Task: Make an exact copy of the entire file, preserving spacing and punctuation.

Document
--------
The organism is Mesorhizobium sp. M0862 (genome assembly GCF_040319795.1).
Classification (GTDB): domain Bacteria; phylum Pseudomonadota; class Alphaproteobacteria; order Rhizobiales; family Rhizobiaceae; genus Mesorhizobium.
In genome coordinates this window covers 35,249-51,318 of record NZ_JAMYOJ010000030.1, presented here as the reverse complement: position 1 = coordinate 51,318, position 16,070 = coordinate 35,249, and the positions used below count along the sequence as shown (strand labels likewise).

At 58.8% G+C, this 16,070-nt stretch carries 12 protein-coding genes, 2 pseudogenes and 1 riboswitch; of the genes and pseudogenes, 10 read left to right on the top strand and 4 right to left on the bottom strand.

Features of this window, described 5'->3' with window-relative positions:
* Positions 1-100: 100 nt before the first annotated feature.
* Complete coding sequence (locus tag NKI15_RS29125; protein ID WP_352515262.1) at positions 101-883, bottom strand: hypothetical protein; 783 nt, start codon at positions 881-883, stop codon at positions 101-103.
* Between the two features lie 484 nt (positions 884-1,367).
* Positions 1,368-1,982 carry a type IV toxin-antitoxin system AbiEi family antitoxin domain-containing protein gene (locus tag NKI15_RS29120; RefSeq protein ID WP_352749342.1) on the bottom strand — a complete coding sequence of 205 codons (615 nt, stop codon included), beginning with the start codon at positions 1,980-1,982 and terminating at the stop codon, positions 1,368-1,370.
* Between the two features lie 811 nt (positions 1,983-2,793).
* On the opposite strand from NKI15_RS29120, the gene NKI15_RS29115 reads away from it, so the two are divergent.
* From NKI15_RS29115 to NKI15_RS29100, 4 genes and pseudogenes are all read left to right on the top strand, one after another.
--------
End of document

The organism is Mesorhizobium sp. M0862 (genome assembly GCF_040319795.1).
Classification (GTDB): domain Bacteria; phylum Pseudomonadota; class Alphaproteobacteria; order Rhizobiales; family Rhizobiaceae; genus Mesorhizobium.
In genome coordinates this window covers 35,249-51,318 of record NZ_JAMYOJ010000030.1, presented here as the reverse complement: position 1 = coordinate 51,318, position 16,070 = coordinate 35,249, and the positions used below count along the sequence as shown (strand labels likewise).

At 58.8% G+C, this 16,070-nt stretch carries 12 protein-coding genes, 2 pseudogenes and 1 riboswitch; of the genes and pseudogenes, 10 read left to right on the top strand and 4 right to left on the bottom strand.

Features of this window, described 5'->3' with window-relative positions:
* Positions 1-100: 100 nt before the first annotated feature.
* Complete coding sequence (locus tag NKI15_RS29125; protein ID WP_352515262.1) at positions 101-883, bottom strand: hypothetical protein; 783 nt, start codon at positions 881-883, stop codon at positions 101-103.
* Between the two features lie 484 nt (positions 884-1,367).
* Positions 1,368-1,982 carry a type IV toxin-antitoxin system AbiEi family antitoxin domain-containing protein gene (locus tag NKI15_RS29120; RefSeq protein ID WP_352749342.1) on the bottom strand — a complete coding sequence of 205 codons (615 nt, stop codon included), beginning with the start codon at positions 1,980-1,982 and terminating at the stop codon, positions 1,368-1,370.
* Between the two features lie 811 nt (positions 1,983-2,793).
* On the opposite strand from NKI15_RS29120, the gene NKI15_RS29115 reads away from it, so the two are divergent.
* From NKI15_RS29115 to NKI15_RS29100, 4 genes and pseudogenes are all read left to right on the top strand, one after another.